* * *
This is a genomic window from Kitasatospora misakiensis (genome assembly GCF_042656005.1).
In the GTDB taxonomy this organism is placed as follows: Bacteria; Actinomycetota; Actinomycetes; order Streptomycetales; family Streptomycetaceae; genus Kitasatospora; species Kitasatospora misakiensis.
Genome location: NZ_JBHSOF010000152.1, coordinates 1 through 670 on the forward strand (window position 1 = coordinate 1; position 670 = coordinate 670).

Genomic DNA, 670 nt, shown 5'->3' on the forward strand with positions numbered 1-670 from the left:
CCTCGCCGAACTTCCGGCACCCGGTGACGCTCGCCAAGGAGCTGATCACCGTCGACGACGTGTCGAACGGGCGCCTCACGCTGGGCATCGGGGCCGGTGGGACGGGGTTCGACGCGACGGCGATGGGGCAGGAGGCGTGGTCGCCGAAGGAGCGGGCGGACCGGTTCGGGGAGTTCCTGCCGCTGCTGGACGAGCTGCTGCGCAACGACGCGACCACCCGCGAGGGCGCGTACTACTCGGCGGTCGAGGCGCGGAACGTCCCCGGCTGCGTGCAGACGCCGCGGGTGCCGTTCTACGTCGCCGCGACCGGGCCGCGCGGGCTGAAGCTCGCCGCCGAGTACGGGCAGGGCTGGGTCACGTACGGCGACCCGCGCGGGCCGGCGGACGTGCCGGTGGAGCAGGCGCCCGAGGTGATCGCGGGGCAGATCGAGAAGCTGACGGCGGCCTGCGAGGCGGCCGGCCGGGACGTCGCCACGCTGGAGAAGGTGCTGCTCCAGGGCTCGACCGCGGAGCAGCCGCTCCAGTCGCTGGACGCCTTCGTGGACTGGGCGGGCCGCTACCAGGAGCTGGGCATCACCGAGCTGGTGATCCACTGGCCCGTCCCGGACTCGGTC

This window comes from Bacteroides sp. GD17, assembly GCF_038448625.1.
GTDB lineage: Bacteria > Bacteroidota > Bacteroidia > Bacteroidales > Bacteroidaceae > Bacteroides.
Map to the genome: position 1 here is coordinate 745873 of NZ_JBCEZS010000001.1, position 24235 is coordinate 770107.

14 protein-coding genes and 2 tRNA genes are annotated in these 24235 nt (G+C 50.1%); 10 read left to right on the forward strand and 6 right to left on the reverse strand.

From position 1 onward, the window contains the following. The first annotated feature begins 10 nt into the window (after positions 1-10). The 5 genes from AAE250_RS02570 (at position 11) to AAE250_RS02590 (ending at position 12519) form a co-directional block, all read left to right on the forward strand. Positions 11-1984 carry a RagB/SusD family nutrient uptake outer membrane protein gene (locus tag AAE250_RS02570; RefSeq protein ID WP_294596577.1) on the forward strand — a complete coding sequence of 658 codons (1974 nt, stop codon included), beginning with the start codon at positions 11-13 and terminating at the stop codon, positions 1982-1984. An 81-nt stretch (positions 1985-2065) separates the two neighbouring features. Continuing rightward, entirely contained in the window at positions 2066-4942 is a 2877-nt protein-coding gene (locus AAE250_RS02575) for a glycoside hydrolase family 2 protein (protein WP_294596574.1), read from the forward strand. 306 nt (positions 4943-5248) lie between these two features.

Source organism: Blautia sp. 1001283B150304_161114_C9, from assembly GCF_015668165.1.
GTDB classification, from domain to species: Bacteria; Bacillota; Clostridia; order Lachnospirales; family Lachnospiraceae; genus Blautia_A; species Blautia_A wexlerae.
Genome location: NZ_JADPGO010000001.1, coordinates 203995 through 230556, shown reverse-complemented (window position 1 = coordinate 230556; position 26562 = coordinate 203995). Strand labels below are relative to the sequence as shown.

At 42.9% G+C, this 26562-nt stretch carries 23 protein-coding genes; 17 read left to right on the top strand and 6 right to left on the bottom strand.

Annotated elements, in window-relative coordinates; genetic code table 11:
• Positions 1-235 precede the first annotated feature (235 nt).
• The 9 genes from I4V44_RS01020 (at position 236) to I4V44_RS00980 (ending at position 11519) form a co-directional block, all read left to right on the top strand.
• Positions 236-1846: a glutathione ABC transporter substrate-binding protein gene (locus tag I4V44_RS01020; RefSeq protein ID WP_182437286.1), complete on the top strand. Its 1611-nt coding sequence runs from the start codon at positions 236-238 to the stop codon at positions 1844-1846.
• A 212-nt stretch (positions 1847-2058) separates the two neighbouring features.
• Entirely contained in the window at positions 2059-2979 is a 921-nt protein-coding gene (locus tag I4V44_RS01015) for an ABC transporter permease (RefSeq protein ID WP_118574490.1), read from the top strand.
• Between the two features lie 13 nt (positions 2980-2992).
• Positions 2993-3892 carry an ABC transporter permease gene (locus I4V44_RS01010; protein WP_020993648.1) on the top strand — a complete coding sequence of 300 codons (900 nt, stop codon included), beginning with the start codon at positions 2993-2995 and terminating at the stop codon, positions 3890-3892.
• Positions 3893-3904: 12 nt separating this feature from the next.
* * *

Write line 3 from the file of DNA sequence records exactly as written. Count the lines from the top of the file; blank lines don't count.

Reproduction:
Genome location: NZ_JBHSOF010000152.1, coordinates 1 through 670 on the forward strand (window position 1 = coordinate 1; position 670 = coordinate 670).